Author: Joseph Heller
Published: 1961 (this edition 2004)
Publisher: Vintage Classsics
Joseph Heller’s Catch 22 tells the story of a bombardier seeking discharge from the US army during the Second World War and is as controversial as it is loved and as tragic as it is darkly humorous. It really is the novel that, with the use of a darkly satirical voice, best manages to convey what war can do to a man. This is the best war novel I’ve ever read, but is refreshingly devoid of the normal ‘dulce et decorum est’ sentimentality. Instead, it simply places the darkest aspects of war into humorous situations, resulting in one of the funniest but most poignant book I’ve ever read. It is sentimental because it barely ever tries to be- it simply bluntly states facts about the affects of combat on a man and a country.
Catch 22‘s protagonist Yossarian, a bombardier in the American army who is constantly denied in his quest to leave the US army, is one of the best characters I’ve ever encountered in a novel. Heller’s third-person narrative provides a simple but affecting insight into how a soldier is effected by the world around him by the means of insights into Yossarian’s thoughts. He is amusing, yet seeing his outlook on life changed so drastically by what he sees during the war really is unnerving. Heller has succeed in creating the Every Man of the war novel rather than the unrealistic hero who would do anything for his country. Yossarian may at first seem insane when in the midst of his anti-war rants, however he actually begins to sound more same as the novel progresses and we see the horrors he faces so regularly. His fellow soldiers are similarly ‘real’, with not one of them ever seriously discussing the glory dying for their country will bring. I’d like to assume this would be somewhat more realistic than your typical patriotic hero. I held a particular soft spot for Milo, the squadron’s corrupt mess hall manager, because he was simply impossible to hate! Despite some of the heinous things he does, you just can’t help but be amused by his antics!
Heller further deserves praise for the way he actually writes. Catch 22 has one of the weirdest narratives I’ve ever read, partly because it’s deliberately written in a disjointed manner to reflect Yossarian’s muddled thoughts and partly because it manages to convey both devastation and humour so well. In many ways, the book is more of an anti-war ramble than a traditional novel. That being said, one of the book’️s many strong points is the fact it features so many different stories of various soldier’s escapades, all of which interlink and come back to Yossarian in some way. It was often poignant to hear of the ultimate fate of such men too. The real story of the war is told through them, and not the description of the various battles.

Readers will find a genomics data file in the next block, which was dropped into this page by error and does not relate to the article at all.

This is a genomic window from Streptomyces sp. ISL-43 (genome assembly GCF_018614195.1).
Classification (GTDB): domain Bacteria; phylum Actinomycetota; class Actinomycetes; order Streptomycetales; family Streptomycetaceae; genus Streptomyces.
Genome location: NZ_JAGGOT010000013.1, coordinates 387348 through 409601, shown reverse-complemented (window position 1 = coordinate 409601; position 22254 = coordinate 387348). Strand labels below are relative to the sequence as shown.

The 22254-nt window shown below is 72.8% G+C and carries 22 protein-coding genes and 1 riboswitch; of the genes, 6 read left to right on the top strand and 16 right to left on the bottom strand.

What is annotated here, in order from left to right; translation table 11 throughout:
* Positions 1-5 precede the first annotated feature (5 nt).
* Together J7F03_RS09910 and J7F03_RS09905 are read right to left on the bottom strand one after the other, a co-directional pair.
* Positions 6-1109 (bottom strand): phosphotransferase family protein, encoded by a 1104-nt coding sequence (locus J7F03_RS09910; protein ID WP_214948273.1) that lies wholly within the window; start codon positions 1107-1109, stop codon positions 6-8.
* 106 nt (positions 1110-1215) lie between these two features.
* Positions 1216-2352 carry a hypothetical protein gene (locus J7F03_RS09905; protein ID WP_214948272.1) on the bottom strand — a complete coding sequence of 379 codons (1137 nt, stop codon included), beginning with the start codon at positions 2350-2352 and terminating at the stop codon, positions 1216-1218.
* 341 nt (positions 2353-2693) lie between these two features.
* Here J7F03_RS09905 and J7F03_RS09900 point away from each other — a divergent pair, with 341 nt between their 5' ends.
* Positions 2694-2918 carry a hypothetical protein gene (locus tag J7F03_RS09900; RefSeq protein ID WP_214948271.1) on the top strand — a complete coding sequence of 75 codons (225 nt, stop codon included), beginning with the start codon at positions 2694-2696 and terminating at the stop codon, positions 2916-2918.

As a whole, Catch 22 is a novel of two parts. The first half is laugh out loud fully and brimming with dark humour, the second is deeply sad and reflective. Brilliant though it is, one can’t imagine ever reading this book without feeling slightly unnerved to think of what our soldiers went though. This is an intense book, and never either an easy read or boring. However, it’s also wonderfully eccentric and engrossing. I admire its stance on everything from patriotism to religion- even the best of us must agree with Yossarian on several occasions! This is the only war novel I’ve ever read that actually conveys the idea of striving for survival and every man for himself when men are out there in combat. Another thing I liked was the way it pointed out flaws in the US army as well as the enemy by satirically highlighting the corruption Yossarian must overcome in order to finally be grounded. Ultimately, Catch 22 has debate at its heart: can you deal with a sensitive issue with humour? I would like to think that you can, as black humour provides the only light relief in a novel I would consisted to be first a tragedy, and second a comedy.
Rating: ***** (5/5)
‘It was a man’s world, and she and everyone younger had every right to blame him and everyone older for every unnatural tragedy that befell them…. Someone had to do something sometime. Every victim was a culprit, every culprit a victim, and somebody had to stand up sometime to try to break the lousy chain of inherited habit that was imperilling them all”.